A country preacher decided to skip services one Sunday and head to the hills to do some bear hunting. As he rounded the corner on a perilous twist in the trail, he and a bear collided, sending him and his rifle tumbling down the mountainside. Before he knew it, his rifle went one way and he went the other, landing on a rock and breaking both legs. That was the good news. The bad news was the ferocious bear was charging at him from a distance, and he couldn’t move. “Oh, Lord,” the preacher prayed, “I’m so sorry for skipping services today to come out here and hunt. Please forgive me and grant me just one wish: Please make a Christian out of that bear that’s coming at me. Please, Lord!” That very instant the bear skidded to a halt, fell to its knees, clasped its paws together and began to pray aloud right at the preacher’s feet: “Dear God, bless this food I am about to receive.”
God calls us to be together.  We need to be together to encourage each other.

:4 And Ezra the scribe stood upon a pulpit of wood …

We think of a “pulpit” as something like a podium or a stand to hold notes. Here it is a platform to put Ezra and his thirteen helpers above the people so they could be heard.

:5 when he opened it, all the people stood up:


Called to His Word

We’ve seen that Ezra has “brought the law” (vs. 2) Then he “opened the book” (vs. 5) And now the people “stand up” out of respect when the book was opened.
There has been a trend in the American church over the last few years where less and less emphasis is being placed on God’s Word. Instead, churches are trying to do things to make people more comfortable, probably more like “entertained”.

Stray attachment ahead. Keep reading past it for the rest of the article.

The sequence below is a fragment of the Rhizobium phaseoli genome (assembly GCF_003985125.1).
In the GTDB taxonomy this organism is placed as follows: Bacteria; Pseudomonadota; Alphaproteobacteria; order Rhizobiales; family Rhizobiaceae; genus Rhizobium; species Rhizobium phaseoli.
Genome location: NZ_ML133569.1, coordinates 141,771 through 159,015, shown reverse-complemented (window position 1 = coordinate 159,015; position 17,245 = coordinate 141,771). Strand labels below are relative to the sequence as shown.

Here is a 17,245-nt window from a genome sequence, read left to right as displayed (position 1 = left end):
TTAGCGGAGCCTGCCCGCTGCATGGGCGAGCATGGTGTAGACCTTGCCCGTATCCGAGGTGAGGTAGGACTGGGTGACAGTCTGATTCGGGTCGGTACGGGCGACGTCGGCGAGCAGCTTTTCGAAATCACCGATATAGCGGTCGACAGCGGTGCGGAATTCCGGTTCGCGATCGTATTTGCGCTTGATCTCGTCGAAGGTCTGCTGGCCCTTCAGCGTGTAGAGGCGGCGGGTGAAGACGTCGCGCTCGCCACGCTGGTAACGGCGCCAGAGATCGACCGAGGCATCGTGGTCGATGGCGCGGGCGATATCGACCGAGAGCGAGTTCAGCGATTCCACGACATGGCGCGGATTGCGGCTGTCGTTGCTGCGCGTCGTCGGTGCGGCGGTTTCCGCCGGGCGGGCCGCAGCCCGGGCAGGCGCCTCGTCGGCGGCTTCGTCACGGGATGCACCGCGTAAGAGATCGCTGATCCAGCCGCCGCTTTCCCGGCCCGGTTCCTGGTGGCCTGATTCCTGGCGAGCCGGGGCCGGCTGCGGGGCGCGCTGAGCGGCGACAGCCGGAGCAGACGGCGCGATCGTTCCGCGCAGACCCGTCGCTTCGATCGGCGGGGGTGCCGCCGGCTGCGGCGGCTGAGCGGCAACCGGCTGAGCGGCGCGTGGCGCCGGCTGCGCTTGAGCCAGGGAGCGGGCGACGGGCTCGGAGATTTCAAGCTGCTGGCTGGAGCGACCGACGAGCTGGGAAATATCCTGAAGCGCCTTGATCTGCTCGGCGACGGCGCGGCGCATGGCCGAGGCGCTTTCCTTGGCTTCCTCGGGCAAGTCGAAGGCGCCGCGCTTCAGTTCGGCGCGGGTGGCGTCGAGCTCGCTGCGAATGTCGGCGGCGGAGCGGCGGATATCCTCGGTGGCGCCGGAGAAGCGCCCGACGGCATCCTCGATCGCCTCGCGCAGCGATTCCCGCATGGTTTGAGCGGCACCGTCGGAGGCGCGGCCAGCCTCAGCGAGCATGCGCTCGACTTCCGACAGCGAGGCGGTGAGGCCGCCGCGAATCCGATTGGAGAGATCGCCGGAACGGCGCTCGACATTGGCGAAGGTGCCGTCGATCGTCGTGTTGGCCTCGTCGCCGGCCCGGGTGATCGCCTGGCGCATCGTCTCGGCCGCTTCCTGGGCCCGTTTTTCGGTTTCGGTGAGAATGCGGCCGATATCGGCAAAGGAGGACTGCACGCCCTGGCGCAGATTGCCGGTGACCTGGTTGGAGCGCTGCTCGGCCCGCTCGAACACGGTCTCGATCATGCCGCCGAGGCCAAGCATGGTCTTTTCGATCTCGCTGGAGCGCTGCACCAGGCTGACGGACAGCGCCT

I read an article this week that while many youth groups are built by things like games and upbeat music, one youth pastor was going against the flow by making a commitment to teach his young people God’s Word.
Church ought to be a place that is centered on God’s Word.

:6 And Ezra blessed the LORD, the great God. And all the people answered, Amen, Amen, with lifting up their hands: and they bowed their heads, and worshipped the LORD with their faces to the ground.

blessedbarak – to bless, kneel. The rabbi Maimonides says, it is the custom with the Jews, in their synagogues, for the reader, after he has opened the book, he says this blessing,

“Blessed art thou, O Lord our God, King of the world, who hath chosen us out of all people, and hath given us his law; blessed art thou, O Lord, who hast given us the law; and all the people answer, Amen;”

Amen‘amen – verily, truly, so be it.  The people were agreeing with Ezra.

lifting up their hands – some feel that the lifting of the hands might be symbolic of receiving God’s blessings. Others see it as a sign of surrender. Others see it as a display of praise.